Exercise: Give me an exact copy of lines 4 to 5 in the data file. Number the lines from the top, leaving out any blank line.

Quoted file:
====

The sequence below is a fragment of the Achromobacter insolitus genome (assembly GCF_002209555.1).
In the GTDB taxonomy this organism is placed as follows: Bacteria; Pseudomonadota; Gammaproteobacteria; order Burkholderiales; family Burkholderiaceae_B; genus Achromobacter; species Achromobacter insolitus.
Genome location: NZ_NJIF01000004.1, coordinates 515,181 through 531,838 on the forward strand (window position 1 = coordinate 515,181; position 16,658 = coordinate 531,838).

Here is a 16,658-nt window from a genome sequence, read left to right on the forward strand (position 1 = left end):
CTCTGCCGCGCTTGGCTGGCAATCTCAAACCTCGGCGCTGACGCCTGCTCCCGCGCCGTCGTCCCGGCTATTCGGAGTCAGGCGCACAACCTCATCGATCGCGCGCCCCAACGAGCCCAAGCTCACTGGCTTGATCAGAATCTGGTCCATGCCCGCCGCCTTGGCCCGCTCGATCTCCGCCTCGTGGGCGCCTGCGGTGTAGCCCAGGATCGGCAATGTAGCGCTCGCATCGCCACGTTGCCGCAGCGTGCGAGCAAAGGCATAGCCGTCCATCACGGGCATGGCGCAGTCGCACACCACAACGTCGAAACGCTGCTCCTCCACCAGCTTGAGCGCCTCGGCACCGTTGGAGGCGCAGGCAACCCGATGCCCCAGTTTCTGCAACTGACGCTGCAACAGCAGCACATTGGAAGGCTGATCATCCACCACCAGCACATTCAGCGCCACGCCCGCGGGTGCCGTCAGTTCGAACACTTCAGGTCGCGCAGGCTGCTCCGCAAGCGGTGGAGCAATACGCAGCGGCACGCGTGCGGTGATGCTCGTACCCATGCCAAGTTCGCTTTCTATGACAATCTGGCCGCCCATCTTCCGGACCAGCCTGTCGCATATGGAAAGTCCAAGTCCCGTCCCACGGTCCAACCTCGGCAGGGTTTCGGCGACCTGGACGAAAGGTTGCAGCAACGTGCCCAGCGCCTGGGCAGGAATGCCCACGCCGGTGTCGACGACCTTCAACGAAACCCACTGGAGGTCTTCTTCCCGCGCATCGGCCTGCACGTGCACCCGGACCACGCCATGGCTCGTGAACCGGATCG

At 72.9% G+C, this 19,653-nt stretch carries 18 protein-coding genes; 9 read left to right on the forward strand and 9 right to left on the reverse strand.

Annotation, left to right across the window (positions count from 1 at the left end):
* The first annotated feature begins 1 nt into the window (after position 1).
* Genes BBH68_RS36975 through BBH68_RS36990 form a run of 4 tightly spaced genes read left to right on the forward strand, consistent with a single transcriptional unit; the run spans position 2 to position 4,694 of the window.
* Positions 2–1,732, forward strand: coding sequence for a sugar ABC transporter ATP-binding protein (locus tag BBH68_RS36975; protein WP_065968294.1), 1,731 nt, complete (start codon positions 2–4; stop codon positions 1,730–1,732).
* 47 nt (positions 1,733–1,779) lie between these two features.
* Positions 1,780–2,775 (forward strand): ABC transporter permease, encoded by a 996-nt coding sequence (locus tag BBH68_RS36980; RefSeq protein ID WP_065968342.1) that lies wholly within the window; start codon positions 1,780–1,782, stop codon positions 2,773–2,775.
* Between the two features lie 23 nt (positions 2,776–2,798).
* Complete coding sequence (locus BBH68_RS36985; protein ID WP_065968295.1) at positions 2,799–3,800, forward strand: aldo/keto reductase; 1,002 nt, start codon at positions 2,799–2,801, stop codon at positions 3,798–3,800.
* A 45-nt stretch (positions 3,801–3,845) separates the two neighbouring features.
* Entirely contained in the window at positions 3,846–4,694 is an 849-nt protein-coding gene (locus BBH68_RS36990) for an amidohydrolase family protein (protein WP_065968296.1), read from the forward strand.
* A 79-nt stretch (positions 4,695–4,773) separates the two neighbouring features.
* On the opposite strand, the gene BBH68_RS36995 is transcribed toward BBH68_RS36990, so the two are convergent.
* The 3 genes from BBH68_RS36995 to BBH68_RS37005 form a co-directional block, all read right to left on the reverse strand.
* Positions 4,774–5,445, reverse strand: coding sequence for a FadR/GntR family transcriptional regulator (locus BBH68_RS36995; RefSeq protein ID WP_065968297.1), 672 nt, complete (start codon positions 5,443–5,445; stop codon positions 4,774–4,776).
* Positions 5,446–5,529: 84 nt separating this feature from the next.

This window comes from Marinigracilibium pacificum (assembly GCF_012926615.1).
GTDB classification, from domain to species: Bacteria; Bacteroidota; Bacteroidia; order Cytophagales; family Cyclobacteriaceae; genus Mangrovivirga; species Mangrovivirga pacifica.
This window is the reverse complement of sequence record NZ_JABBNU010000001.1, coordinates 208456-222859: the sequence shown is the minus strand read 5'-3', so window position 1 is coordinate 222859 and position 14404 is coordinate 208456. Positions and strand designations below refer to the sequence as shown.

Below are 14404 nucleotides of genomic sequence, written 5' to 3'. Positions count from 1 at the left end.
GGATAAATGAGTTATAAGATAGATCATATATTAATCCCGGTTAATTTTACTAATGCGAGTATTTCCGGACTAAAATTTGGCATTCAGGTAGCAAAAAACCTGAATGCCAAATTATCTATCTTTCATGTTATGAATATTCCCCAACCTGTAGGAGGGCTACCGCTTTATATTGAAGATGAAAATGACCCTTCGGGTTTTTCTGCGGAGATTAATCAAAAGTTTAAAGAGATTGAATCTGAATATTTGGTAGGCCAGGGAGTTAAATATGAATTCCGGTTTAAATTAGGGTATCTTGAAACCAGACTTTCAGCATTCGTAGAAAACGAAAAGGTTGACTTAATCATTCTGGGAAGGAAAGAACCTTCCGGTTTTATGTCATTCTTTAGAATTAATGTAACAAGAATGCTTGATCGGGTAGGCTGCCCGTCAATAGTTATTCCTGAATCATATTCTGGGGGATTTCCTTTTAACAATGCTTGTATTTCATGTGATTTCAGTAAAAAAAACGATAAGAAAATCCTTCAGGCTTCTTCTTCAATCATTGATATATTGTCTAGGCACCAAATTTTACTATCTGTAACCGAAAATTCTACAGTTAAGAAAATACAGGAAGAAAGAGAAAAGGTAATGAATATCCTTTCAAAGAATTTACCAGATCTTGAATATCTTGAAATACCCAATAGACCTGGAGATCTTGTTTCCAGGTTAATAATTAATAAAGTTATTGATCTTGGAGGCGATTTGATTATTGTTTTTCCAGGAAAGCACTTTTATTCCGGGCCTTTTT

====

Here is a 16,658-nt window from a genome sequence, read left to right on the forward strand (position 1 = left end):
CTCTGCCGCGCTTGGCTGGCAATCTCAAACCTCGGCGCTGACGCCTGCTCCCGCGCCGTCGTCCCGGCTATTCGGAGTCAGGCGCACAACCTCATCGATCGCGCGCCCCAACGAGCCCAAGCTCACTGGCTTGATCAGAATCTGGTCCATGCCCGCCGCCTTGGCCCGCTCGATCTCCGCCTCGTGGGCGCCTGCGGTGTAGCCCAGGATCGGCAATGTAGCGCTCGCATCGCCACGTTGCCGCAGCGTGCGAGCAAAGGCATAGCCGTCCATCACGGGCATGGCGCAGTCGCACACCACAACGTCGAAACGCTGCTCCTCCACCAGCTTGAGCGCCTCGGCACCGTTGGAGGCGCAGGCAACCCGATGCCCCAGTTTCTGCAACTGACGCTGCAACAGCAGCACATTGGAAGGCTGATCATCCACCACCAGCACATTCAGCGCCACGCCCGCGGGTGCCGTCAGTTCGAACACTTCAGGTCGCGCAGGCTGCTCCGCAAGCGGTGGAGCAATACGCAGCGGCACGCGTGCGGTGATGCTCGTACCCATGCCAAGTTCGCTTTCTATGACAATCTGGCCGCCCATCTTCCGGACCAGCCTGTCGCATATGGAAAGTCCAAGTCCCGTCCCACGGTCCAACCTCGGCAGGGTTTCGGCGACCTGGACGAAAGGTTGCAGCAACGTGCCCAGCGCCTGGGCAGGAATGCCCACGCCGGTGTCGACGACCTTCAACGAAACCCACTGGAGGTCTTCTTCCCGCGCATCGGCCTGCACGTGCACCCGGACCACGCCATGGCTCGTGAACCGGATCG